March 19, 2009. There are much better and more thorough accounts
of this period online and in your text. This will give you a good
general picture, but it is only a place to start.]
Augustus and the
Julio-Claudian Emperors of Rome
The men who assassinated Gaius Julius Caesar thought they had done
Rome a great service. They ran from Pompey’s theater shouting,
“Liberty! Freedom! Tyranny is dead!” But they were wrong: it was
the Republic that was dead. Political assassination is not the
way to save self-government, and the assassination of Caesar led only
to 13 more years of civil war, wars even worse than any I have
described so far. And when the dust had cleared, Rome was no
longer a republic. One strong man ruled the empire: Gaius Julius
Caesar Octavianus, better known to us by his title, Augustus.
It was Augustus’ task to try to rebuild a people torn apart by 100
years of sporadic civil war, and, in view of the magnitude of the task,
it is somewhat surprising how successful he was. It’s even more
surprising that Rome continued to be successful under his successors,
the Julio-Claudian emperors of Rome.
Augustus (31 BC-AD 14) certainly faced a difficult task. What Rome
needed at the time was a great hero, a Superman—and Augustus was
anything but that. He did have the great speaking skills one
would hope for in a great unifying leader. He didn’t have the
commanding physical presence one might expect: in fact, he was weak and
rather sickly. His conduct during the period of the 2nd
triumvirate was anything but admirable, and, in terms of military and
administrative experience, he was hardly the equal of the great Roman
leaders before him. On top of that, he had a miserable family
But Augustus was one of those people who make up for an unhappy
personal life by absolutely throwing himself into his work. He
clearly wanted to do a good job, saying that he wanted when he died to
be known for having established the best possible government for his
people, a system that would stand the test of time. And he
succeeded: the empire period of Roman history lasts in the West until
AD 476 and in the East until 1453. Not too shabby.
What was it that Augustus did? Well, he made contributions to all
Parkes’ three keys to civilization success: physical security, ethical
guidance, and emotional fulfillment.
Augustus first task was to unify his people. He did this by more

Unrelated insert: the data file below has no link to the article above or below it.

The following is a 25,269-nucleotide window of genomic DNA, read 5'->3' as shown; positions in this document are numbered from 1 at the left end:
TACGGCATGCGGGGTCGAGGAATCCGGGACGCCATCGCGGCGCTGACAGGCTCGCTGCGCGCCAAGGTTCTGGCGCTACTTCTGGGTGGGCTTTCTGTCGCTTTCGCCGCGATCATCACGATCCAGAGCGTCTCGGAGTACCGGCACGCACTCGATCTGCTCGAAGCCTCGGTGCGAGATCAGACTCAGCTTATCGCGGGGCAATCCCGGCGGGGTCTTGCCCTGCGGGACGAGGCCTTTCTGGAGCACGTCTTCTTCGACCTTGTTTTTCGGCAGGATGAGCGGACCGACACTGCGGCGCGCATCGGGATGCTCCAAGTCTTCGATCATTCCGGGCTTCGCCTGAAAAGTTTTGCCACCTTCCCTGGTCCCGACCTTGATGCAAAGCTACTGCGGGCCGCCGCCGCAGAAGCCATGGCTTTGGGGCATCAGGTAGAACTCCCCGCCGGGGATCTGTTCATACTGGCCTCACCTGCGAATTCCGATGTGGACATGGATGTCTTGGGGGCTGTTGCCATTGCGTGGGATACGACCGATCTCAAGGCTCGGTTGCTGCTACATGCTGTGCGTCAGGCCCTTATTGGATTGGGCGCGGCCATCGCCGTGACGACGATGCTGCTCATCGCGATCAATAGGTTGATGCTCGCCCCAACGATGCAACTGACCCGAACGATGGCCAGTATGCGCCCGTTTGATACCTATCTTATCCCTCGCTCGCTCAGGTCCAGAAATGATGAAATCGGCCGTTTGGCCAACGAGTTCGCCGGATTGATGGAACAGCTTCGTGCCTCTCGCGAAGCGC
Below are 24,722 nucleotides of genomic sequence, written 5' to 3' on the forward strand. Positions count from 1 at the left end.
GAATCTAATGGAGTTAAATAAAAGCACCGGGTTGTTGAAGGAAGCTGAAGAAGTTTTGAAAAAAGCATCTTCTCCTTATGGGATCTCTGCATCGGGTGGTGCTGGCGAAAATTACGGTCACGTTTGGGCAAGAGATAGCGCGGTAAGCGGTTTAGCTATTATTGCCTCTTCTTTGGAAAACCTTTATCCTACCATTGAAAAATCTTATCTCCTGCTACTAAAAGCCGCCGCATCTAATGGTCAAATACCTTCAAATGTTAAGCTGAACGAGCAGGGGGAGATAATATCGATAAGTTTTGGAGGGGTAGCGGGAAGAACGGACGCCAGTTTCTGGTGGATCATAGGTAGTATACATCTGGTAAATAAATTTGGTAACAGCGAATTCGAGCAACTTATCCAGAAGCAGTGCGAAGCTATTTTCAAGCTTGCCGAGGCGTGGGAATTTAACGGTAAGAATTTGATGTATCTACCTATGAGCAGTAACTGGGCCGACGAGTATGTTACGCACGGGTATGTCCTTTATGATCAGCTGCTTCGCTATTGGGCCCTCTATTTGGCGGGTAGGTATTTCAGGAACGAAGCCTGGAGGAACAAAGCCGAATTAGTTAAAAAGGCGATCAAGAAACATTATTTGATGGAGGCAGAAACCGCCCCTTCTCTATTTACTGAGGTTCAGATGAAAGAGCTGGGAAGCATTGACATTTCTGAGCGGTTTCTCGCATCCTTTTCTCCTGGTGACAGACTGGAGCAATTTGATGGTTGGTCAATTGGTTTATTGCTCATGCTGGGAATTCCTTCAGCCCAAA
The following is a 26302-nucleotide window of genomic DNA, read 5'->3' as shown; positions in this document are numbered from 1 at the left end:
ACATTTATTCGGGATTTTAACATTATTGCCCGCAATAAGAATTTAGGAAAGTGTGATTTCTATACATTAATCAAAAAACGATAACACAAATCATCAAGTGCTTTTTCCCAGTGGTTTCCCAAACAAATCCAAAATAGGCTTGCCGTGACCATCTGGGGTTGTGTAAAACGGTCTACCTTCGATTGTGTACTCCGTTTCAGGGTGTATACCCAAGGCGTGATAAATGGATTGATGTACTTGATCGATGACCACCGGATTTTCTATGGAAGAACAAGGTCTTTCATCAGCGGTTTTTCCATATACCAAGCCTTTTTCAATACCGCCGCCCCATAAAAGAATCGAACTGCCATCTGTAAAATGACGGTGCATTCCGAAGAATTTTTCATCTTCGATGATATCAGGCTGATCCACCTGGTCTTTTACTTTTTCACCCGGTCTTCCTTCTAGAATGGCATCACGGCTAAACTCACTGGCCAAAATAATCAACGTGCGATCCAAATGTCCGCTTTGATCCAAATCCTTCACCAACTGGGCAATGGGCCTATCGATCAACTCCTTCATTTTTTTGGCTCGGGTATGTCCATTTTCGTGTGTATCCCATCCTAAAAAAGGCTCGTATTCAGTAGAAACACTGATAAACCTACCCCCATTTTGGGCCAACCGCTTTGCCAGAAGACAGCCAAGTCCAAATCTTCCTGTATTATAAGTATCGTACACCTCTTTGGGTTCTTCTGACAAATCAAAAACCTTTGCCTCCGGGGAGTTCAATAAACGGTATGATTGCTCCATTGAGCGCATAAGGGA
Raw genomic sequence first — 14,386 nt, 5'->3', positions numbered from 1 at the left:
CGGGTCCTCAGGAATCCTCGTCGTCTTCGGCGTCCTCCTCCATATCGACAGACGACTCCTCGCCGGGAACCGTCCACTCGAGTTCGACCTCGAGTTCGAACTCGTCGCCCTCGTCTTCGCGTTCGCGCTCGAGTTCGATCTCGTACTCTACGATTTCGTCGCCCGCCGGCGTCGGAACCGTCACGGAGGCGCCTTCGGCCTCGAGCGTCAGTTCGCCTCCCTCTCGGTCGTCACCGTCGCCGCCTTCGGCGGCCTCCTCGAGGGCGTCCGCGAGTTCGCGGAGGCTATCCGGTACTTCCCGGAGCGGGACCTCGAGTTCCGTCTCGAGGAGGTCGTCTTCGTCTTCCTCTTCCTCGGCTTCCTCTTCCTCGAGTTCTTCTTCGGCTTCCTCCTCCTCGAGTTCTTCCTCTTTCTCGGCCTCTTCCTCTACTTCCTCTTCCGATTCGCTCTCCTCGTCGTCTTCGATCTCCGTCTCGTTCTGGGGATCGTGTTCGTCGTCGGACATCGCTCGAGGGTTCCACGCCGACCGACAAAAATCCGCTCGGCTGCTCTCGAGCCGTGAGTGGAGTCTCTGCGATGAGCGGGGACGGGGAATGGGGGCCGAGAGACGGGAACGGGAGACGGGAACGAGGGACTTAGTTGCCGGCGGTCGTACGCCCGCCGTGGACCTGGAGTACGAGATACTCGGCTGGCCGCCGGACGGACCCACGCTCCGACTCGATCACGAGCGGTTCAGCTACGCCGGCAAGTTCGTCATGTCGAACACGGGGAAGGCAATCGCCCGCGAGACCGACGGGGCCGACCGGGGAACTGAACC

or less stealing a page from the pharaohs. He supported the idea
that Gaius Julius Caesar was now a god. This made him, if not quite a
god, half-way there: he was the heir of a god, and deserving of the
same kind of reverence. His nickname, Augustus, means “the
revered one.” Loyalty to the emperor (and soon worship of the
emperor) become the key to Roman unity.
Also helpful was Augustus’ creation of the praetorian guard, 3000 elite
soldiers given the task of protecting the emperor and keeping order in
the city of Rome itself. Augustus restored order elsewhere too,
sending out his forces to end robbery/brigandage in Italy and sending
out his navy to end piracy in the Mediterranean.
Augustus tried (not terribly successfully) to address Roman ethical
breakdown as well. He tried to encourage marriage, to discourage
divorce, and to increase the number of children people were willing to
raise. While his “family law” measures didn’t succeed, he was
somewhat more successful in his attempts to clean up ethical lapses in
Augustus was considerably more successful in restoring a sense of
emotional fulfillment. He sponsored poets and historians who
would remind people of Rome’s great heritage, and point optimistically
to better days to come. He made a big deal of the idea that, with
his reign, a new age had begun in Roman history, a new age of peace and
prosperity. He sponsored artists who would create things like the ara
pacis, the altar of peace, decorated with great scenes from Roman
history, reminding Romans of their great heritage, but also of the new
age of peace that had arrived. Augustus also sponsored many new
public buildings, boasting that he found Rome “a city of bricks”